Author Topic: what's a hack squat?  (Read 10424 times)

Offline Sergio

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what's a hack squat?
« on: September 30, 2012, 01:47:43 AM »
Bodybuilding Training Article from EricsGym.com

What's a Hack Squat?
The origin of and how to perform this exercise with a free weight barbell - OR - The way the old-timers use to perform Hack Squats before the invention of modern leg machines.

by Steve Stanko (AAU Mr. America 1944) -- 1977

   

We were of the opinion that anyone who has ever done any weight training was well-acquainted with this movement and the manner in which it should be preformed. Yet, recently a number of questions have come in to the office -- for example, "How do you do a Hack squat?"...and, "What does it do?"

Before we answer these questions we'd like to point out that the exercise was named after the great Russian wrestler and strongman, George Hackenschmidt, who, along with his adviser, Dr. von Krajewski, "discovered" the exercise. The Germans call it the "Hacke" squat. Others call it the "Sissy" squat. Whatever the name, or how it's spelled, doesn't diminish or increase the results this movement can provide if it is employed regularly.

The movement is practiced by those who wish to diminish the action which regular squats impart to the hips and, more especially, the buttocks. They believe that while the Hack movement works the legs (thighs), its action upon the hips and buttocks is minimal. It's true that this action is minimized but contrary to some beliefs, it is NOT eliminated entirely. Anytime the legs are allowed to work i a knee-bending performance. the muscles of the hips and buttocks become involved. Perhaps not to the maximum degree, but they are activated.

Hackenschmidt and Dr. von Krajewski found that by rising high upon one's toes, more stress is placed upon the lower section of the thighs and less upon the hips and buttocks. Hence, the movement does aid in building the thighs. Because so many bodybuilders already have large wide hips, they practice this movement of building the legs wile keeping the hips and buttocks in proportion.

There is no doubt that the exercise works but it seems to work better for some than for others. If one's hip structure is naturally broad, there is no way whereby it can be narrowed or reduced - absolutely none. If this "oversize" is the result of excessive adiposity, however, it can be reduced or "melted down" through high-repetition leg movements that involve the hips. These movements must be done excessively, though, so that the region is "overworked". In time, this will result in a reduction.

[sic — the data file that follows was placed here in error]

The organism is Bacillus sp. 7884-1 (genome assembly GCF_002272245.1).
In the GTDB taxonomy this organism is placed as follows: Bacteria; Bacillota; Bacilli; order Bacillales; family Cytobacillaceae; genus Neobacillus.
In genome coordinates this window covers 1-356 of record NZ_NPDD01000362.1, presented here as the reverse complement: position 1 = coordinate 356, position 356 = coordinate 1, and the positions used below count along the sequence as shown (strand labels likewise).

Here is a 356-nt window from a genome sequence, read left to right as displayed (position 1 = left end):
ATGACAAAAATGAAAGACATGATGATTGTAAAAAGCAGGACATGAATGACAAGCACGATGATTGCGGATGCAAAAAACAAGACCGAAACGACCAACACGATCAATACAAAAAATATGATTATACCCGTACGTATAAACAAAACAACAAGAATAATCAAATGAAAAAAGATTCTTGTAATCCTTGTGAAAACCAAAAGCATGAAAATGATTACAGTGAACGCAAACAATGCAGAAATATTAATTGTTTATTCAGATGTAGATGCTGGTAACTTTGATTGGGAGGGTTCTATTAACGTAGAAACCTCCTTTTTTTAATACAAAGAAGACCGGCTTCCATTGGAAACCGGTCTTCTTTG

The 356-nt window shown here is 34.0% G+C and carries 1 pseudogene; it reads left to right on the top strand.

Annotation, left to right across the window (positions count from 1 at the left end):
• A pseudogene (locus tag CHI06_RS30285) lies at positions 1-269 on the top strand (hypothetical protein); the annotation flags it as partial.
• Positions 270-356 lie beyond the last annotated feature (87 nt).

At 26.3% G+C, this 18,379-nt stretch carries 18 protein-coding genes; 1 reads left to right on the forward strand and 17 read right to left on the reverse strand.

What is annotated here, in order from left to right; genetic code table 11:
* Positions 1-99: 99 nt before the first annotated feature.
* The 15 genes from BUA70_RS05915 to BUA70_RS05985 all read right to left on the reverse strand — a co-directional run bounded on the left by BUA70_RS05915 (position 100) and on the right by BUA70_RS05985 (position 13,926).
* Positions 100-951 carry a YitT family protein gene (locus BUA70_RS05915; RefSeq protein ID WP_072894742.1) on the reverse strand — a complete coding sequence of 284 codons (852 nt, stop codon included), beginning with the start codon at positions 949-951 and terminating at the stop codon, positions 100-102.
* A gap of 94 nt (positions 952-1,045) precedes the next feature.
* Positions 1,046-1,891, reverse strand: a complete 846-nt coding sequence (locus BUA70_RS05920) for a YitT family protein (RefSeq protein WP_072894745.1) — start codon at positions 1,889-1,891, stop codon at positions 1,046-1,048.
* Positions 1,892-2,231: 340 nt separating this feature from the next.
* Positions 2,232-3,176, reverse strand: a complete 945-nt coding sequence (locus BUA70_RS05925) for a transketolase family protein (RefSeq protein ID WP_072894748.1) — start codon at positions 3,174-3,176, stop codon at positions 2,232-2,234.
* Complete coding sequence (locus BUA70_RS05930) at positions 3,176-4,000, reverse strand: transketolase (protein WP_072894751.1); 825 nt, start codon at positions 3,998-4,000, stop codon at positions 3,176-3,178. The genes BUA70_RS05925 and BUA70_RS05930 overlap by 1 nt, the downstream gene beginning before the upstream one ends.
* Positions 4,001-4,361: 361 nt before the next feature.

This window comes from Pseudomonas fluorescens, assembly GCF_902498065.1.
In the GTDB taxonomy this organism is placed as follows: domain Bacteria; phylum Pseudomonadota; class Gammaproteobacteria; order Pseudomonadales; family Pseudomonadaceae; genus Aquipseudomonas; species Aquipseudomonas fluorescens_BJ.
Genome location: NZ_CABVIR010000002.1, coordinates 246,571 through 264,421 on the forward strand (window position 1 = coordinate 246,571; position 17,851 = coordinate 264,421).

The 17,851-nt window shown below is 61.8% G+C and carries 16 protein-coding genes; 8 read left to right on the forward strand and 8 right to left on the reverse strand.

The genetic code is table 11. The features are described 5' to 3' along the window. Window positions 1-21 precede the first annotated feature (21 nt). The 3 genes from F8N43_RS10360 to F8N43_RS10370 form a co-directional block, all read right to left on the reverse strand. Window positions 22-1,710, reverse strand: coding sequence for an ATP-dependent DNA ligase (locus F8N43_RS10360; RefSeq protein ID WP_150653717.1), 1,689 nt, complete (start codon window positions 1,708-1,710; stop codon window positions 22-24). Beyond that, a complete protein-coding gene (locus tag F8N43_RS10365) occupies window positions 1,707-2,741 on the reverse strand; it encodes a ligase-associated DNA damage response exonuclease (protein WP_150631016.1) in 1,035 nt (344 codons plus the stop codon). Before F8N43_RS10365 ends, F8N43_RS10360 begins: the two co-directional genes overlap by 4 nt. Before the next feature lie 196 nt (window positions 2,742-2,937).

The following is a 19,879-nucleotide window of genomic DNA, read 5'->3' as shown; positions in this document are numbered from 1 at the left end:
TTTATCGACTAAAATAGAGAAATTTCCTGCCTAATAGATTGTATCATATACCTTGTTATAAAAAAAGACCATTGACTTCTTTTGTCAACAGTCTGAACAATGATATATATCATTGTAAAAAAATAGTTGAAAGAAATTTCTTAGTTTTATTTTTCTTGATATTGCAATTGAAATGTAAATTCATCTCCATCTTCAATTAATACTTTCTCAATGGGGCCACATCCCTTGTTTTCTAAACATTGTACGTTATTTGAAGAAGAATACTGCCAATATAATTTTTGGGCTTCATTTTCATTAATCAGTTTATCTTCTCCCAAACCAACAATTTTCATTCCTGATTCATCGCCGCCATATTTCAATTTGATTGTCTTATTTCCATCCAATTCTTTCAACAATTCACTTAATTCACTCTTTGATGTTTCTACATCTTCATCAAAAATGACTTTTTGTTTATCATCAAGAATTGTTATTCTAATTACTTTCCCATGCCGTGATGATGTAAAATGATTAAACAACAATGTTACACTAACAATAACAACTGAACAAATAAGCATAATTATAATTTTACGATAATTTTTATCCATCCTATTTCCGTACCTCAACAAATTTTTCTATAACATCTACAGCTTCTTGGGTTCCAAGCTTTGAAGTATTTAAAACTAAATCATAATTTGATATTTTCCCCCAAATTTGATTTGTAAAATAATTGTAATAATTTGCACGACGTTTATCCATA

The only way such a natural "pear shape" figure can be eliminated is for the individual to "grow up to his hips," and that means developing broader shoulders through the expansion of the chest cage, which in turn will help to spread the scapulae farther apart and thus increase shoulder width. Another way is to develop the deltoid caps. This will also add greater breadth to the shoulders. Both these methods of "growing up to the hips" are possible but they take time ...results cannot be realized overnight.

In employing this movement, Hackenschmidt took a fairly light barbell and held it behind his back just at the hip level. Then he rose up high on his toes and lowered himself into a full squat or knee bend ...while keeping the weight stationary behind the back.

The modern day performance of the Hack squat includes a long "T" bar. One grasps the T section while weights are attached to the lower end. The platform is usually raised about three or four feet and high blocks ar affixed to the platform so as to give the individual something on which to rest his heels (see photo). The body is kept upright but slightly inclined forward, thereby placing most of the stress upon the lower region of the thighs, or just about the knee area.

When dong this exercise it's a good idea to begin with the toes pointing directly front. Then, another set should be done with the toes pointing outward and finally one more set with the toes pointing inward. this variety will cause the muscle of the legs to be worked slightly differently each time and will have a greater effect on overall thigh development.

As to the number of counts that one should use; this decision is always problematic. But we recommend that one include as many reps and sets to bring about a feeling that the legs are fully congested and pumped up to their maximum. when this feeling has been achieved, there is no further need for more sets or reps and results should accrue after a period of time.

To those who are still curious about the term "Sissy" squats and how they are done, let me explain that the weight in this exercise is held as in this picture. Another way (Sissy squat) to do the exercise is to wear a heavy belt, loosely fitted around the waist so that the bar is rested on the belt in back. Then the movement is carried out similarly to the Hack movement.

If you are working towards leg development, keep in mind that the legs are made up of some of the largest muscles in the body and you must work them sufficiently if you want them to respond.

It doesn't matter whether you use the Hack, Sissy, Leg press, Jefferson or regular squat...just do enough to give the legs a complete workout...then, they'll come around.

Offline Sergio

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Re: what's a hack squat?
« Reply #1 on: October 30, 2012, 01:54:06 AM »
Reg is doing a hack squat, but machine version.